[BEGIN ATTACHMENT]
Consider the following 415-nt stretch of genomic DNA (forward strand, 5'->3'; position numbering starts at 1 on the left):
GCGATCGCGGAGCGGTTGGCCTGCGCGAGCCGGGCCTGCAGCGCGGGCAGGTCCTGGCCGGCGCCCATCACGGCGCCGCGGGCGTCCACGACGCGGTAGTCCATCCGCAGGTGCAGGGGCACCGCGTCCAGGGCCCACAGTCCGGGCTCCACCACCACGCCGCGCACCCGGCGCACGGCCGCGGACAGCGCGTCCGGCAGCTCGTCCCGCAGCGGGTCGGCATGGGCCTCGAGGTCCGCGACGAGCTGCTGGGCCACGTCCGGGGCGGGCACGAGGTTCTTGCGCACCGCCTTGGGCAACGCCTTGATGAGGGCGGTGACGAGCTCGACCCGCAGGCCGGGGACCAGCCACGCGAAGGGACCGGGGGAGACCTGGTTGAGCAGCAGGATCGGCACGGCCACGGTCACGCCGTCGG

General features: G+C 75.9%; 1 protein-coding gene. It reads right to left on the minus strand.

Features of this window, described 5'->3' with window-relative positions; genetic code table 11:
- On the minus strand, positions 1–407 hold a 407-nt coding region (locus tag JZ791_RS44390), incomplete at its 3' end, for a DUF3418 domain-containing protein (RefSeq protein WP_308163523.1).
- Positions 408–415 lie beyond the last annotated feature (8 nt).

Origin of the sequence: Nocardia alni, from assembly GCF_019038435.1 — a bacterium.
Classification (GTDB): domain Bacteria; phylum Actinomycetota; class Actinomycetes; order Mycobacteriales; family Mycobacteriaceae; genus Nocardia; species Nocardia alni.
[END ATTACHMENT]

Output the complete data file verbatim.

Consider the following 415-nt stretch of genomic DNA (forward strand, 5'->3'; position numbering starts at 1 on the left):
GCGATCGCGGAGCGGTTGGCCTGCGCGAGCCGGGCCTGCAGCGCGGGCAGGTCCTGGCCGGCGCCCATCACGGCGCCGCGGGCGTCCACGACGCGGTAGTCCATCCGCAGGTGCAGGGGCACCGCGTCCAGGGCCCACAGTCCGGGCTCCACCACCACGCCGCGCACCCGGCGCACGGCCGCGGACAGCGCGTCCGGCAGCTCGTCCCGCAGCGGGTCGGCATGGGCCTCGAGGTCCGCGACGAGCTGCTGGGCCACGTCCGGGGCGGGCACGAGGTTCTTGCGCACCGCCTTGGGCAACGCCTTGATGAGGGCGGTGACGAGCTCGACCCGCAGGCCGGGGACCAGCCACGCGAAGGGACCGGGGGAGACCTGGTTGAGCAGCAGGATCGGCACGGCCACGGTCACGCCGTCGG

General features: G+C 75.9%; 1 protein-coding gene. It reads right to left on the minus strand.

Features of this window, described 5'->3' with window-relative positions; genetic code table 11:
- On the minus strand, positions 1–407 hold a 407-nt coding region (locus tag JZ791_RS44390), incomplete at its 3' end, for a DUF3418 domain-containing protein (RefSeq protein WP_308163523.1).
- Positions 408–415 lie beyond the last annotated feature (8 nt).

Origin of the sequence: Nocardia alni, from assembly GCF_019038435.1 — a bacterium.
Classification (GTDB): domain Bacteria; phylum Actinomycetota; class Actinomycetes; order Mycobacteriales; family Mycobacteriaceae; genus Nocardia; species Nocardia alni.